In the Lectionary

May 13, Easter 7B (John 17:6-19)

Christian theology is a love story.

This is a luscious scene. For chapter after chapter (John 13–17) Jesus gushes with love, beginning when he confesses his devotion to his friends by washing their feet. “I have loved you,” he says three times (13:34, 15:9, 15:21), repeating himself like a lover who doesn’t want the night to end—another “I love you” so as to postpone the inevitable “good night.” As he pours out his heart on this last evening on earth, his beloved rests his head on Jesus’ chest: “One of his disciples—the one whom Jesus loved—was reclining on his bosom” (13:23). The narrator repeats this detail a couple of verses later, to return us to the intimacy (13:25). Perhaps he lies there on Jesus for the rest of the discourse, as dusk turns to night and tragedy looms in the dawn, as Jesus floods their souls with his hope: “You in me, and I in you” (14:20)—his dream for their communion of divine love. “Abide in my love,” says Jesus (John 15:9). Finally, in chapter 17, he concludes with a prayer as he agonizes about the imminent separation from his loved ones: “Father, I desire that those also, whom you have given me, may be with me where I am” (17:24).

In the passage for this Sunday, we hear desperation as Jesus looks to the heavens, praying for his friends. Surrounded by his loved ones, Jesus begs God to watch out for his friends while he’s gone. “I am asking on their behalf” Jesus says as he offers his supplication. “Now I am no longer in the world, but they are in the world.” He pleads for God to “protect them in your name.” With both crucifixion and ascension on the horizon, the agony of his departure gnaws at his soul; the absence from them torments his thoughts. “While I was with them, I protected them,” he cries to the stars, “I guarded them.” For the third time in our short passage, Jesus pleads for God’s protection—Jesus again repeating himself, using the same word again and again as if fevered with anguished love.

He has lived his life for them—“for their sakes”—and now glimpses a future without them, without his beloved resting on his chest. His spirit is in a panic because he can’t imagine the agony of his severance from them. His mind is frantic because his body is eternally bound to theirs—“you in me, and I in you.” All of this is an unbearable travail.

Jesus yearns. Christ’s longing fuels redemption. The communion of divine love will consummate history. Julian of Norwich, the 14th-century theologian, is unparalleled in her vision of Jesus’ thirst for reunion with his friends. “We are his joy,” she writes in chapter 31 of the long text of Revela­tions of Divine Love (my friend Sarah Jacoby directed me to this passage). “He has longed to have us.” Salvation is God’s work of “drawing us up to his [Christ’s] bliss,” Julian explains:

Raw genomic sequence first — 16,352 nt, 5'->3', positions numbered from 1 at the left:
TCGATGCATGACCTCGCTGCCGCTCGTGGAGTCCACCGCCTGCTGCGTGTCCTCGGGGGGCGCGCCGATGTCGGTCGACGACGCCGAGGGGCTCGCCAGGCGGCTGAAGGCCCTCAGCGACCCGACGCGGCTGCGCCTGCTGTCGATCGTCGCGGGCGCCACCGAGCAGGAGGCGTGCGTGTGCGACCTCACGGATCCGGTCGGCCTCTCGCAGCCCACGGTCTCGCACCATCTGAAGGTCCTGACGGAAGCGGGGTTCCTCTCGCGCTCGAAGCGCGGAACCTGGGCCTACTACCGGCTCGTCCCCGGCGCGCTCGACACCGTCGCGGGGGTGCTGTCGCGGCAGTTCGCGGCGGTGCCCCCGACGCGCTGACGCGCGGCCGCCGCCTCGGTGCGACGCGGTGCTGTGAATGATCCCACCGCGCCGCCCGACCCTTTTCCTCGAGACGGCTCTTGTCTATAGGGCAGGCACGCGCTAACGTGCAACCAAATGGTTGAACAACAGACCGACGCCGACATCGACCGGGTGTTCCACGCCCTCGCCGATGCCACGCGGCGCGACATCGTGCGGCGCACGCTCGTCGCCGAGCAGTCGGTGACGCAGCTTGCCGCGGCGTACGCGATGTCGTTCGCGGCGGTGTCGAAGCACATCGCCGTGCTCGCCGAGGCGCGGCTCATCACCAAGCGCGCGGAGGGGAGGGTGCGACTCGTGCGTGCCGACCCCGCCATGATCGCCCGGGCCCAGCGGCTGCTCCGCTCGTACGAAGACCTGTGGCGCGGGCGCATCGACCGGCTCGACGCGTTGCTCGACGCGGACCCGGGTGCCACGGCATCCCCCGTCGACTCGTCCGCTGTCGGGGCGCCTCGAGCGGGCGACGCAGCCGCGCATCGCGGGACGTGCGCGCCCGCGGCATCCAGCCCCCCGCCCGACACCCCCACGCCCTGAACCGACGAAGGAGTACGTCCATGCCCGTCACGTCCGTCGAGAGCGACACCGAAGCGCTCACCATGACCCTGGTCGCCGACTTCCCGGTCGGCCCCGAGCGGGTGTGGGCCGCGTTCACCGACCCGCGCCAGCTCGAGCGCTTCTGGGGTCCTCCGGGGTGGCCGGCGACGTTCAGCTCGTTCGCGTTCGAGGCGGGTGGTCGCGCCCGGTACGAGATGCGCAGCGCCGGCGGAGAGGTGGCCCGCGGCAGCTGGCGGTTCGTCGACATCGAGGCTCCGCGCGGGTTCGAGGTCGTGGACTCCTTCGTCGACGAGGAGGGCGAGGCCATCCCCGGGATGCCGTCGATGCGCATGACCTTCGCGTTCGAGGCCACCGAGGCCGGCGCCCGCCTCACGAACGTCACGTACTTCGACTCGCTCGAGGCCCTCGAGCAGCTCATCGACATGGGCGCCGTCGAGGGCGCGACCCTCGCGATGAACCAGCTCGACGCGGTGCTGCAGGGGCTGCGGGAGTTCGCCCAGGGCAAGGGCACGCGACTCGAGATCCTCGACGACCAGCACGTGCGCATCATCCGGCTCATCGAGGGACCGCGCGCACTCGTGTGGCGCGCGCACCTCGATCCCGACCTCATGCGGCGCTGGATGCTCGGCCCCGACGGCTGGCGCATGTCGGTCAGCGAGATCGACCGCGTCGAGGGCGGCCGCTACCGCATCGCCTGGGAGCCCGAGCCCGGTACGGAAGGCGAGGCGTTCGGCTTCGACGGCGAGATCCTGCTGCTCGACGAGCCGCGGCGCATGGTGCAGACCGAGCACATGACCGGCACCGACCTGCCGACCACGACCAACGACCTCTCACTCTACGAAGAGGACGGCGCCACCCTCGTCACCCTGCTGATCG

for this is the spiritual thirst of Christ, the love-longing that lasts and ever shall do until we see that revelation on Judgment Day.

For some of us that shall be saved, and shall be Christ’s joy and his bliss, are still here on earth, and some are yet to come, and it shall be so until that last day. Therefore it seems to me that this is his thirst: a love-longing to have us all together, wholly in himself for his delight; for we are not now as wholly in him as we shall be then.

Jesus thirsts for companionship with us. We are his delight. Our union with him will be the fulfillment of his desire. “For that same longing and thirst which he had on the cross—a longing and thirst which it seems to me had been in him from eternity—those he still has,” Julian comments on the passion of Christ, “and shall have until the time when the last soul which is to be saved has come up into his bliss.”

Christian theology is a love story. “For God so loved the world,” the Gospel of John declares at the beginning (3:16). That love is Jesus. And Jesus is thirsty. Here in chapter 17 he reveals that his heart pulses with a longing for communion, a desire for reunion—for love in the flesh, the beloved resting on his breast. We hear Christ’s heartbeat through the beloved’s ears, as he leans into his chest.

For now, we wait. For now, we love from a distance. And we believe that God’s love will redeem the world, that Christ will sanctify us with his unrelenting love: “for their sakes I sanctified myself, so that they also may be sanctified in truth.” His love proclaims the truth of the gospel, the truth about us: that we are the beloved of God, and that in Christ the eternal love of God strains toward reunion with us.

Isaac S. Villegas

Isaac S. Villegas is an ordained minister in Mennonite Church USA and a PhD student in religion at Duke University.

All articles »